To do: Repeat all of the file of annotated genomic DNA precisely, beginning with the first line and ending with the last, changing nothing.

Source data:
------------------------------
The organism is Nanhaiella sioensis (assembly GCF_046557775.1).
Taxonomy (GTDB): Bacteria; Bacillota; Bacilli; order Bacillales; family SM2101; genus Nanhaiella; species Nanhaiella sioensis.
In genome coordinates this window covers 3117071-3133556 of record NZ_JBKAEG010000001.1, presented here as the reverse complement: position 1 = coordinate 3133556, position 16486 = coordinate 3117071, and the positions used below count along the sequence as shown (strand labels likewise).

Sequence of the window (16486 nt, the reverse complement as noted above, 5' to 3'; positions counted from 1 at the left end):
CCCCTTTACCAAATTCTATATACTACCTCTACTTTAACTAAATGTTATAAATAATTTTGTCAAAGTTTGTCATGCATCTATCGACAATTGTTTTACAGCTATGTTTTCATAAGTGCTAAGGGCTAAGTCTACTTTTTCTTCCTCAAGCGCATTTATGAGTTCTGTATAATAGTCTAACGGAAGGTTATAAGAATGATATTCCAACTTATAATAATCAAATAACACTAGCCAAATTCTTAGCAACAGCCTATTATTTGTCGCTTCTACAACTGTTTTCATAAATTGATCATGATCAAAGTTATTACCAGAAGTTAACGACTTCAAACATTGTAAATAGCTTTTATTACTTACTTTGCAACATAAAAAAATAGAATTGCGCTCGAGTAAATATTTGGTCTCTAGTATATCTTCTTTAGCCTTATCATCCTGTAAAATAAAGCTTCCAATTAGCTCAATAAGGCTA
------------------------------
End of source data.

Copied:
The organism is Nanhaiella sioensis (assembly GCF_046557775.1).
Taxonomy (GTDB): Bacteria; Bacillota; Bacilli; order Bacillales; family SM2101; genus Nanhaiella; species Nanhaiella sioensis.
In genome coordinates this window covers 3117071-3133556 of record NZ_JBKAEG010000001.1, presented here as the reverse complement: position 1 = coordinate 3133556, position 16486 = coordinate 3117071, and the positions used below count along the sequence as shown (strand labels likewise).

Sequence of the window (16486 nt, the reverse complement as noted above, 5' to 3'; positions counted from 1 at the left end):
CCCCTTTACCAAATTCTATATACTACCTCTACTTTAACTAAATGTTATAAATAATTTTGTCAAAGTTTGTCATGCATCTATCGACAATTGTTTTACAGCTATGTTTTCATAAGTGCTAAGGGCTAAGTCTACTTTTTCTTCCTCAAGCGCATTTATGAGTTCTGTATAATAGTCTAACGGAAGGTTATAAGAATGATATTCCAACTTATAATAATCAAATAACACTAGCCAAATTCTTAGCAACAGCCTATTATTTGTCGCTTCTACAACTGTTTTCATAAATTGATCATGATCAAAGTTATTACCAGAAGTTAACGACTTCAAACATTGTAAATAGCTTTTATTACTTACTTTGCAACATAAAAAAATAGAATTGCGCTCGAGTAAATATTTGGTCTCTAGTATATCTTCTTTAGCCTTATCATCCTGTAAAATAAAGCTTCCAATTAGCTCAATAAGGCTA